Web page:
Over the past few weeks I’d been lamenting the fact that I wasn’t getting the same sense of adventure out of my paddling. Whilst initially I couldn’t quite put my finger on it, I realised that it was because I rarely went paddling alone anymore. The price of popularity it would seem – haha!
So on a hot and hazy Sydney Spring day, I put the boat in at Greenwich, a few kms west of the Sydney Harbour Bridge. Immediately I noticed that the water was being cut to pieces by big boat-chop, with large bow-wakes criss-crossing the Harbour from every direction. I could tell straight away that this was going to tough, as my new boat twitched madly in the battering waves.
My first “rest stop” was to have a look at the navy boats in Wollstonecraft Bay. Admittedly I felt a little nervous snapping off a few pictures in case the Navy Divers popped out of the water around me and dragged me off to a military prison for espionage. Ok, a little dramatic perhaps, but regardless I didn’t want to hang around with a camera in hand, so I plunged back into the main part of the Harbour and the constant fight against the multi-directional waves.
My next “rest stop” was by a wreck off Blues Point, which was copping a hammering from the waves. For some reason I thought it would be great to get close for a few pictures of the incoming surges, and whilst the pictures weren’t bad, the battering the kayak copped against the wreck was less than ideal!
Heading off again I rounded Blues Point into full view of the city and her Harbour Bridge. I may have even enjoyed the view had the wave-action not stepped up a notch from the increased ferry activity, which was now smashing my kayak from every direction and making it increasingly hard to stay upright.
I was starting to get a bit nervous at the incredbily rough water and decided to head back to Greenwich. Paddling back around Blues Point and on past Balls Head everything seem to be going fine. However, from behind me and about 30 yards to port, one of the bigger JetCat ferries came flying past, throwing up sets of 5 foot breaking walls of water, which with a slight turn into them I just managed to kayak over. However, a large pleasure cruiser was also trailing the ferry at an angle and its equally big wake hit me cleanly on the broadside. Then I had the torturous few seconds of teetering on edge, slapping the paddle down hoping to brace myself but knowing it’s all too late and I’m about to go over. So over I went.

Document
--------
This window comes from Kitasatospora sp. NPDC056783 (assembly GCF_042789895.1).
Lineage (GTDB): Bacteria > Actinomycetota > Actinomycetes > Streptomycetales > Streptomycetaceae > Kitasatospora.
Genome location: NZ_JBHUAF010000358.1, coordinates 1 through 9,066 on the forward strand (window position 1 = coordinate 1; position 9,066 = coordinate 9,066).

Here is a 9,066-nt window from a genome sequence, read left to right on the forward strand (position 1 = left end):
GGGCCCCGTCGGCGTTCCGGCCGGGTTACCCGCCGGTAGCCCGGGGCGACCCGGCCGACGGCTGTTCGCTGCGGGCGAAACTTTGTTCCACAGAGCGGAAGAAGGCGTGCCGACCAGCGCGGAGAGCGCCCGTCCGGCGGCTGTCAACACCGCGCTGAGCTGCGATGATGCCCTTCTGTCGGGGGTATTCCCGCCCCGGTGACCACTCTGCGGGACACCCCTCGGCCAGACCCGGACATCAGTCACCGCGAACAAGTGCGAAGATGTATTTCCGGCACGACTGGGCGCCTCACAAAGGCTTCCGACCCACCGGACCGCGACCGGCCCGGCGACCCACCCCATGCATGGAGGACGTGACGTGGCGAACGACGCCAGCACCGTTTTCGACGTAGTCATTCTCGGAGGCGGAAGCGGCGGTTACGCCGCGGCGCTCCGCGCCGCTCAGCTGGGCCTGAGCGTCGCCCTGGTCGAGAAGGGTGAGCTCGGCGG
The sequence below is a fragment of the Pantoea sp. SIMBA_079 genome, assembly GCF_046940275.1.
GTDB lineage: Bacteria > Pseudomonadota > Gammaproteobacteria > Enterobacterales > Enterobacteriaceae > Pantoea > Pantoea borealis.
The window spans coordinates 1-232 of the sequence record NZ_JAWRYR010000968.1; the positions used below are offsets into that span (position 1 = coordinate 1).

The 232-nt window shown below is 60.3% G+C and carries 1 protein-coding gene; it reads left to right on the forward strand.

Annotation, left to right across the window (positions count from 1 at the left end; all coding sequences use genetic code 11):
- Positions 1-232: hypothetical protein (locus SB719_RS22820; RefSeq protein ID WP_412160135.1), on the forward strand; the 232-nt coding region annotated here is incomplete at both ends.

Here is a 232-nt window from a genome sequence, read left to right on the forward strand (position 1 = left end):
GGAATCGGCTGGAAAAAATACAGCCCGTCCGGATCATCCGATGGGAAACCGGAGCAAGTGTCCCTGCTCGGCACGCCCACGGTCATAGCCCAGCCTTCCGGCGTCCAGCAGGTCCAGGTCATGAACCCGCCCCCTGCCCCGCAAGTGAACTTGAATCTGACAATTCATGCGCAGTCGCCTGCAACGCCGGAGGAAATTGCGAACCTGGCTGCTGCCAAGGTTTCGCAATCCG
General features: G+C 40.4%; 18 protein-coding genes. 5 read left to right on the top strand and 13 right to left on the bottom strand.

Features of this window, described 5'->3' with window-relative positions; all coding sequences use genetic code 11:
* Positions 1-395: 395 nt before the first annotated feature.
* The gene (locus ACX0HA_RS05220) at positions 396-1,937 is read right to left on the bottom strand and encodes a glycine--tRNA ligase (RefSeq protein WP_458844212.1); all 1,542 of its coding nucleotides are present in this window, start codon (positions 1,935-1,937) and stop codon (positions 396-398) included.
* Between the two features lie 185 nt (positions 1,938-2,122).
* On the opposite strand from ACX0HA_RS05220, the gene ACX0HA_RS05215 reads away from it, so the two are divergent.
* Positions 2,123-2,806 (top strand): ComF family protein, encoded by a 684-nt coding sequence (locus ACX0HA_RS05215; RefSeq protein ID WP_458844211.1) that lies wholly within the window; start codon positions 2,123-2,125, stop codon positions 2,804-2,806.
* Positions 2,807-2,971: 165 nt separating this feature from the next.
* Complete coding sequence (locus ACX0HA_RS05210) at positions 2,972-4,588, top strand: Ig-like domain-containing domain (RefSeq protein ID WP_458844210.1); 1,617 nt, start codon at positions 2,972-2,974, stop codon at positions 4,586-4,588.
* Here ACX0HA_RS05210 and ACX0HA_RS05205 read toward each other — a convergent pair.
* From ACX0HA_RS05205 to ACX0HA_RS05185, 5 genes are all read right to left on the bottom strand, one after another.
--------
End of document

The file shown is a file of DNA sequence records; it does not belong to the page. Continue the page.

Being upside down in a kayak can make any paddler a bit anxious. I would say I was a bit more than that as I scrabbled at the loop on my skirt before managing a non-too-graceful wet exit. And then there I was, floating on the Harbour on the edge of the major shipping lane with an upside-down kayak and beautiful Greenland Paddle floating away somewhere.
I have to say I’m glad I’ve done some rescue training, because it does make you remember to do a few things. Firstly, don’t let go of your boat. Secondly, get your bloody paddle before it floats away. And then thirdly, think about your rescue option. My first thought was to swim to shore (about 30 metres away, and a rocky ledge). A few minutes of swimming with the kayak full of water and I was sure that this was no longer an option.
Next I thought I’d try a paddle-float self-recue, a manouver I’ve seen demonstrated but have never attempted. Especially with a Greenland Paddle! But calmly I slipped the float over my paddle, inflated it and slid it under the bow-line and elastics behind the cockpit. And then amazingly, I performed a perfect re-entry using the paddle-float in the middle of the choppy waves of the shipping lane – brilliant! However, there was a slight problem – the back rest was now tangled beneath me and I couldn’t get properly into the cockpit.
At this stage two young fellas and a lady-friend drove over in a small fishing tinnie and asked if I needed some help. Why not! So I tried to climb into the fishing boat but found I was too tangled in the cockpit. After some discussion, we parted ways so I could roll back under, perform another wet exit, and then do an assisted rescue to get back into the kayak. Except again, I was tangled in the seat!
So a third time I rolled over in the kayak, slid out, and then one of the fellas in the boat undid the back-rest so I could get in properly after another assisted re-entry. But instead of driving off, my rescuers offered to tow me back to my launch point, which I pointed out to them. Except when I got there, I discovered that in my confused state I’d given them the wrong directions and they’d driven me across to the wrong side of the Harbour!
We then pulled up to a private pontoon, and using a bit of ingenuity, plus a little raw strength, I managed to drag myself up over the barnacles and oysters and onto the potoon. From there I managed to empty out the water in the kayak, get back in and get settled, and wave the fishermen goodbye. Then it was off across the shipping lane again, whilst the setting sun cast a luminous glow over the water.
Once I finally arrived at the Greenwich boat ramp, I was able to take a little breather and take stock of what had happened. The boat had a few minor scratches from our bingle with the wreck earlier, but worse off was my leg, by now streaming blood from barnacle & oyster cuts sustained earlier.
Now a little blood has never stopped me before so I quickly tied off the boat on the car before taking a final few photos of the setting sun, which through the dusty haze looked incredibly like a nuclear explosion on the horizon!
Of course after such an exhilarating afternoon, I’d worked up a pretty decent thirst, and stopped off at a bottle-shop to get my wife and I some wine. And that’s where I found this aptly named beer to top off my adventures for the day. Cheers! – FP